New Study from Center for Healthcare Research and Innovation Documents Dramatic Cost Savings
(LANSING, Mich. – March 21, 2017) – The Center for Healthcare Research and Innovation, the research arm of the Michigan Association of Community Mental Health Boards (MACMHB) today released a new study underscoring the cost-effectiveness of Michigan’s behavioral health system.
The study, titled Bending the Healthcare Cost Curve: The success of Michigan’s public mental health system in achieving sustainable healthcare cost control, details the monetary and health-quality savings that the state of Michigan has realized from its public mental healthcare system. This study can be found at: https://www.macmhb.org/sites/default/files/attachments/files/Bending%20the%20cost%20curve-rev.pdf
Critical components from the report included:
• When compared against Medicaid rate increase in the rest of the country, Michigan’s public mental health system saved over $5 billion dollars ($5,273,089,686) since 1998, when this public system became the managed care organization for the state’s Medicaid mental health, intellectual/developmental disability, and substance use disorder services benefit
• When compared against the rate increases of commercial health insurance companies, Michigan’s public mental health system saved over $13 billion dollars ($13,992,156,714) since 1998, when this public system became the managed care organization for the state’s Medicaid mental health, intellectual/developmental disability, and substance use disorder services benefit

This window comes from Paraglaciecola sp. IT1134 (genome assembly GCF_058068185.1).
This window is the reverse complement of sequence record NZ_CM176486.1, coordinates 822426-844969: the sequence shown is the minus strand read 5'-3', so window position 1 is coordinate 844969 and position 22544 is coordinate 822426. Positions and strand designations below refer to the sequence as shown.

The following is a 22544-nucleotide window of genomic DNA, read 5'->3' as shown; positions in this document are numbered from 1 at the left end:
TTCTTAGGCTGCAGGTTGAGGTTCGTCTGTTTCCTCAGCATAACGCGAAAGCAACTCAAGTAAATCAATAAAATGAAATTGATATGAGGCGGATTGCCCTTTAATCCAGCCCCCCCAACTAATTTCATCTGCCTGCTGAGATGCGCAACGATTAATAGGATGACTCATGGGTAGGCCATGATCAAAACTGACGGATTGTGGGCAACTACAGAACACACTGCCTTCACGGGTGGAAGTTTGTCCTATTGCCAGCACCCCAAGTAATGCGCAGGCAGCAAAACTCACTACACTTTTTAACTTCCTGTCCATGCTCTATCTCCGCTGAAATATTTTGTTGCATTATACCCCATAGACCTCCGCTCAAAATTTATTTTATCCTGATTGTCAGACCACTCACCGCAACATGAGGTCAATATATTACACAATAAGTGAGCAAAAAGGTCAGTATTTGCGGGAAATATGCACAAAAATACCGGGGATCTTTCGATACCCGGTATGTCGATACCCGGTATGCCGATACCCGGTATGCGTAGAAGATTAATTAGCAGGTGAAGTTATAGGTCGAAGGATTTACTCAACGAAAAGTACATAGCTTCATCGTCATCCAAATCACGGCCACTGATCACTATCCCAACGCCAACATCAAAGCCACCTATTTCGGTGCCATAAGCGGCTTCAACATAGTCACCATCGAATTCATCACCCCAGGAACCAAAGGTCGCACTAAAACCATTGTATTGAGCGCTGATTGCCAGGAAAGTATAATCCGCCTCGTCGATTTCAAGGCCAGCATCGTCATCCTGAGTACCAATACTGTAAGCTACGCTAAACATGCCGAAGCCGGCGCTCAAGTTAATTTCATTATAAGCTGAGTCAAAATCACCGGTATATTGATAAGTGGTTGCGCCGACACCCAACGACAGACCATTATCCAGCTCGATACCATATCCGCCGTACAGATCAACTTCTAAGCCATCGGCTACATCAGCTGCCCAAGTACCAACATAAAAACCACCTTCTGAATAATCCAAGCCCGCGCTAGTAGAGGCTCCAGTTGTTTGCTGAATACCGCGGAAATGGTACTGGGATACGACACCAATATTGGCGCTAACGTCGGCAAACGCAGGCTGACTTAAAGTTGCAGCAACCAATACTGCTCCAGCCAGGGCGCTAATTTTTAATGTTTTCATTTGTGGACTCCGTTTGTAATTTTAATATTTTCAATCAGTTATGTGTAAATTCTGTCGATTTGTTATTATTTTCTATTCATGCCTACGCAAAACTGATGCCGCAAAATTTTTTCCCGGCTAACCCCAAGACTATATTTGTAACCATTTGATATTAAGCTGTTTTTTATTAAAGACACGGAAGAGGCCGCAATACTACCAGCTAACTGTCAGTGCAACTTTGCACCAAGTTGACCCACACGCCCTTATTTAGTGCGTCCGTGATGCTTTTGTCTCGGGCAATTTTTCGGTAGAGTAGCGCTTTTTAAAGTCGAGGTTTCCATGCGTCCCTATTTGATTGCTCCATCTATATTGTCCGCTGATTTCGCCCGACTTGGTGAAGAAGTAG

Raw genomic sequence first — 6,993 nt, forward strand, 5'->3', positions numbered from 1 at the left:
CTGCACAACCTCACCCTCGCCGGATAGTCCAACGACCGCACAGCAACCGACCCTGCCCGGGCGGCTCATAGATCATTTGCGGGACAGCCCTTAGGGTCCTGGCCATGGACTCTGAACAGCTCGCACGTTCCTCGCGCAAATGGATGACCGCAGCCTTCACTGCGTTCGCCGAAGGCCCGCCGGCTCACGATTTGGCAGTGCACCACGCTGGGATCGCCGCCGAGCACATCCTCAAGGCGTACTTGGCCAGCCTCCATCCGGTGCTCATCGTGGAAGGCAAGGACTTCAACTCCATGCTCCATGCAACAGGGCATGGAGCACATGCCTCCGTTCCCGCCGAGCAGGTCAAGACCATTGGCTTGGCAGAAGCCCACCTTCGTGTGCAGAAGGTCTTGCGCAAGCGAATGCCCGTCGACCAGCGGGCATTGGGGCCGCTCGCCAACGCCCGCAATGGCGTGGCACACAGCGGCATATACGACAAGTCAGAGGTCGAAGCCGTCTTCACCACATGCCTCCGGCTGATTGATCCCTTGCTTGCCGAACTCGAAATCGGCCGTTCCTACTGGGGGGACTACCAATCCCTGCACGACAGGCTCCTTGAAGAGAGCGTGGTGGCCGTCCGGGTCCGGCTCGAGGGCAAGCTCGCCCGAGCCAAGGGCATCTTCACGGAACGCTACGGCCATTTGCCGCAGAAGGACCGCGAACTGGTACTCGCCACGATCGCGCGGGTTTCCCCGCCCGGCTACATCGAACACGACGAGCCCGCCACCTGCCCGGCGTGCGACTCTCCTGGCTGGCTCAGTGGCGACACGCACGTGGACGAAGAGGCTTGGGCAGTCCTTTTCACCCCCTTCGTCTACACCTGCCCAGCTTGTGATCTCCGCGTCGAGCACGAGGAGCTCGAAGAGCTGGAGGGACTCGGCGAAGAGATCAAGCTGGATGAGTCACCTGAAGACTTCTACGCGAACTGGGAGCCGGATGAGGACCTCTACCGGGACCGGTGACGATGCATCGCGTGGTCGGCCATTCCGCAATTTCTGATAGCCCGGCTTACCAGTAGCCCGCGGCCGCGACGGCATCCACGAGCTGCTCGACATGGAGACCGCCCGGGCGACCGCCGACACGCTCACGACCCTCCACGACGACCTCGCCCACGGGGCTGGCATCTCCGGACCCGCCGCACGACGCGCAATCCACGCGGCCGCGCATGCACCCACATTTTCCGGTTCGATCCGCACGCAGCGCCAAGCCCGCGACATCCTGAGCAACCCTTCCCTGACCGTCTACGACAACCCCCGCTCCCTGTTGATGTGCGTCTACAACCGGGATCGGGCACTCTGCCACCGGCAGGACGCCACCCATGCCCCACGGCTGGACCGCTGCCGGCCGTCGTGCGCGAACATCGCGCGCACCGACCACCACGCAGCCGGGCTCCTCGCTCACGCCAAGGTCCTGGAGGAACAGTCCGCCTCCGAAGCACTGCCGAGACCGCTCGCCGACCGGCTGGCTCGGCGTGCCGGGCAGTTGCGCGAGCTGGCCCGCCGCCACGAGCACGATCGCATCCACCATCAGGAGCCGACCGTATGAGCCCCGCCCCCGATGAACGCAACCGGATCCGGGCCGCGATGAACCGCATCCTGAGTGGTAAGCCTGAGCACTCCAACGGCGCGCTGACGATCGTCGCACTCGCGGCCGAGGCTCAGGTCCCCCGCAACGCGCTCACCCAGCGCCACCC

The new study shows how Michigan’s public community mental health system – the state’s Community Mental Health centers, the public Prepaid Inpatient Health Plans (PIHPs, formed and governed by the CMHs), and its provider network – delivers exceptional benefits while using sound and creative methods to keep costs significantly below national Medicaid per enrollee costs and those of commercial health insurers. These methods include:
• Very low administrative costs
• Comprehensive and closely aligned provider networks
• Applying person-centered planning approaches to care
• Addressing a range of social determinants of health through a whole-person orientation by working closely with a range of healthcare and human services in the consumer’s home community
• Weaving the services offered by the CMH and provider network with the care that families and friends provide
• Using other consumers as peer supports and advocates on behalf of the persons served
• Using an array of both traditional (psychiatric care, psychotherapy, inpatient psychiatric care) and nontraditional services (housing supports, employment supports, homebased services).